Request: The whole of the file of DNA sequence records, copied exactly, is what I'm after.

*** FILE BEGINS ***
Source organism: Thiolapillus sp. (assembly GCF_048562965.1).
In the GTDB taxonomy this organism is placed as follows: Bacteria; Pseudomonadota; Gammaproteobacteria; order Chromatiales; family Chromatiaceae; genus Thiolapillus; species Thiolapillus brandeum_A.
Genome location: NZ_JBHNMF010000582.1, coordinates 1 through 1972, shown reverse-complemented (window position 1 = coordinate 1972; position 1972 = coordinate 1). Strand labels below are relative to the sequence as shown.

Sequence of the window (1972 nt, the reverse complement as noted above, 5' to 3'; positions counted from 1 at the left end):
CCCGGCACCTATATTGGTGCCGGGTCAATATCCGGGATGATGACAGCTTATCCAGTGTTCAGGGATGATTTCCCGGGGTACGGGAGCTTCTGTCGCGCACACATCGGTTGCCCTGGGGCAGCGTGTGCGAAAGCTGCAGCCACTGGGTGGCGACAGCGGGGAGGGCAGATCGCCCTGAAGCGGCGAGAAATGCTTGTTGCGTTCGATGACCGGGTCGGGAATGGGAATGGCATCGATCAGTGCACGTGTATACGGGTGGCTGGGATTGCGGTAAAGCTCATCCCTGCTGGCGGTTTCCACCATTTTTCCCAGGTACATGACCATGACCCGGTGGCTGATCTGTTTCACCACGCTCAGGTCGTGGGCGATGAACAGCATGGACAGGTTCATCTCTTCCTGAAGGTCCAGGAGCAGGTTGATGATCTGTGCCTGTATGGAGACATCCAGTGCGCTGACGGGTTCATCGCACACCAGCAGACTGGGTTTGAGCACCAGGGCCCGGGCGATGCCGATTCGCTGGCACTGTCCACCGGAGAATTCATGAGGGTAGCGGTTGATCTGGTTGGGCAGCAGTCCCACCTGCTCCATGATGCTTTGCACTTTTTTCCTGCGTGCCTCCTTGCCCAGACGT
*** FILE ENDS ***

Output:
Source organism: Thiolapillus sp. (assembly GCF_048562965.1).
In the GTDB taxonomy this organism is placed as follows: Bacteria; Pseudomonadota; Gammaproteobacteria; order Chromatiales; family Chromatiaceae; genus Thiolapillus; species Thiolapillus brandeum_A.
Genome location: NZ_JBHNMF010000582.1, coordinates 1 through 1972, shown reverse-complemented (window position 1 = coordinate 1972; position 1972 = coordinate 1). Strand labels below are relative to the sequence as shown.

Sequence of the window (1972 nt, the reverse complement as noted above, 5' to 3'; positions counted from 1 at the left end):
CCCGGCACCTATATTGGTGCCGGGTCAATATCCGGGATGATGACAGCTTATCCAGTGTTCAGGGATGATTTCCCGGGGTACGGGAGCTTCTGTCGCGCACACATCGGTTGCCCTGGGGCAGCGTGTGCGAAAGCTGCAGCCACTGGGTGGCGACAGCGGGGAGGGCAGATCGCCCTGAAGCGGCGAGAAATGCTTGTTGCGTTCGATGACCGGGTCGGGAATGGGAATGGCATCGATCAGTGCACGTGTATACGGGTGGCTGGGATTGCGGTAAAGCTCATCCCTGCTGGCGGTTTCCACCATTTTTCCCAGGTACATGACCATGACCCGGTGGCTGATCTGTTTCACCACGCTCAGGTCGTGGGCGATGAACAGCATGGACAGGTTCATCTCTTCCTGAAGGTCCAGGAGCAGGTTGATGATCTGTGCCTGTATGGAGACATCCAGTGCGCTGACGGGTTCATCGCACACCAGCAGACTGGGTTTGAGCACCAGGGCCCGGGCGATGCCGATTCGCTGGCACTGTCCACCGGAGAATTCATGAGGGTAGCGGTTGATCTGGTTGGGCAGCAGTCCCACCTGCTCCATGATGCTTTGCACTTTTTTCCTGCGTGCCTCCTTGCCCAGACGT